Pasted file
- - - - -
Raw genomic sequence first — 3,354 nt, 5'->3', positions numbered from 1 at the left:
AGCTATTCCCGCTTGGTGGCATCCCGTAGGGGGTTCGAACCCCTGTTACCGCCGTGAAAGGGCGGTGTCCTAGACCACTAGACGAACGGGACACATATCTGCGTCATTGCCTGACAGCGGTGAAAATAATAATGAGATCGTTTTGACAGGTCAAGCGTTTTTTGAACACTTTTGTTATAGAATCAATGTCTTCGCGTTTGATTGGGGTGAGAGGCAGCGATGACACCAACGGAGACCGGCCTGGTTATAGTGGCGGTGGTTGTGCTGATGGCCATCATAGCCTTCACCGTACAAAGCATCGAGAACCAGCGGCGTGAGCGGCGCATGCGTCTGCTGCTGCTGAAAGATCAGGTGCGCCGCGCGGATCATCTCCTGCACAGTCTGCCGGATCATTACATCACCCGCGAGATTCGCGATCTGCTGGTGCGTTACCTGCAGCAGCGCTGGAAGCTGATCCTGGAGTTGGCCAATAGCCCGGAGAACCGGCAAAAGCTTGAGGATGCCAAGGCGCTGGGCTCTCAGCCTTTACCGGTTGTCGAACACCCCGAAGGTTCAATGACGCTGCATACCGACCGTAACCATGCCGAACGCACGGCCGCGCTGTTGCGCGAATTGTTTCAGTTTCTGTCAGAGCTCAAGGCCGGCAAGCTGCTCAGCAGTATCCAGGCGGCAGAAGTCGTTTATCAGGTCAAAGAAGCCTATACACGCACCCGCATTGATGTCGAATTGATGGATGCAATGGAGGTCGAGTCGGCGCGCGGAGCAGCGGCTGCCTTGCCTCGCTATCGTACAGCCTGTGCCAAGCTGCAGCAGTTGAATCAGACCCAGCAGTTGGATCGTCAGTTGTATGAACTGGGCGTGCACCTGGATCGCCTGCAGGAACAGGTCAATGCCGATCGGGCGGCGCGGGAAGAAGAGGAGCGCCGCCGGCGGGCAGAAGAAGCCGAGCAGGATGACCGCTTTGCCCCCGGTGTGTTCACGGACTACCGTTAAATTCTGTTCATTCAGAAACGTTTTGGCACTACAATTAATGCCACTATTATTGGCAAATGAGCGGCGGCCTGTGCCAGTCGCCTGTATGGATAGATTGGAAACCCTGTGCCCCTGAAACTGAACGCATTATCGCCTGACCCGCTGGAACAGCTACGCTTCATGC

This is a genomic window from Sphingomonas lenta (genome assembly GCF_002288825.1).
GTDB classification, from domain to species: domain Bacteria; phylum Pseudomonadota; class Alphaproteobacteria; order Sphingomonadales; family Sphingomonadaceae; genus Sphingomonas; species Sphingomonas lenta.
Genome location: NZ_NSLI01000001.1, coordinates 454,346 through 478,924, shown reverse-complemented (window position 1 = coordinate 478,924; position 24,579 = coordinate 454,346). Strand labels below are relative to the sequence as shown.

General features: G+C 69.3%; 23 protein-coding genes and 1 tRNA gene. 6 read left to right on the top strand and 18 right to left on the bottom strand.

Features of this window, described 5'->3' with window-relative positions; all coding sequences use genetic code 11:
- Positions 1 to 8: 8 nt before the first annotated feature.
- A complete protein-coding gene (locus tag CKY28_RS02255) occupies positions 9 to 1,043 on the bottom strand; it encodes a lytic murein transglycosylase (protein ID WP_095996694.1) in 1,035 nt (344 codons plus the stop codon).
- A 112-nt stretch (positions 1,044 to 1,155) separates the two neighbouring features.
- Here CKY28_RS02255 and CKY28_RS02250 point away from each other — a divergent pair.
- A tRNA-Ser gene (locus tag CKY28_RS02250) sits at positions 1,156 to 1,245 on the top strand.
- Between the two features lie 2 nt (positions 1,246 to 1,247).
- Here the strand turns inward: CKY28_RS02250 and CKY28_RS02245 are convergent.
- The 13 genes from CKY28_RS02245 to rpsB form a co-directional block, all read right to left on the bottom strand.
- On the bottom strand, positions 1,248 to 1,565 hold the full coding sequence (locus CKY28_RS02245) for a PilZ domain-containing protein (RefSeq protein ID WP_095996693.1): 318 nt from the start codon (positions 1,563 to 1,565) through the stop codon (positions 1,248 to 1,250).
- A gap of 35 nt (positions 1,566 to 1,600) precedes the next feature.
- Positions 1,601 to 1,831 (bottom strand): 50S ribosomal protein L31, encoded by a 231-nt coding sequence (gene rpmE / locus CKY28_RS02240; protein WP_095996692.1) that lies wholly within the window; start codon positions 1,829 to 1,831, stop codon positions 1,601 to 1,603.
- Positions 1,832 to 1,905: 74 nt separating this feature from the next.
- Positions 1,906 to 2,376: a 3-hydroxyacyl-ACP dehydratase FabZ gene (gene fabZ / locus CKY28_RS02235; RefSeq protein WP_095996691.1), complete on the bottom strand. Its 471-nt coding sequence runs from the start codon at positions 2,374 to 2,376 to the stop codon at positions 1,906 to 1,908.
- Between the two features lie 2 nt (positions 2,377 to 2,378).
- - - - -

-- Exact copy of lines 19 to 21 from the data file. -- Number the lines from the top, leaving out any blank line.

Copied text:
- Positions 1,832 to 1,905: 74 nt separating this feature from the next.
- Positions 1,906 to 2,376: a 3-hydroxyacyl-ACP dehydratase FabZ gene (gene fabZ / locus CKY28_RS02235; RefSeq protein WP_095996691.1), complete on the bottom strand. Its 471-nt coding sequence runs from the start codon at positions 2,374 to 2,376 to the stop codon at positions 1,906 to 1,908.
- Between the two features lie 2 nt (positions 2,377 to 2,378).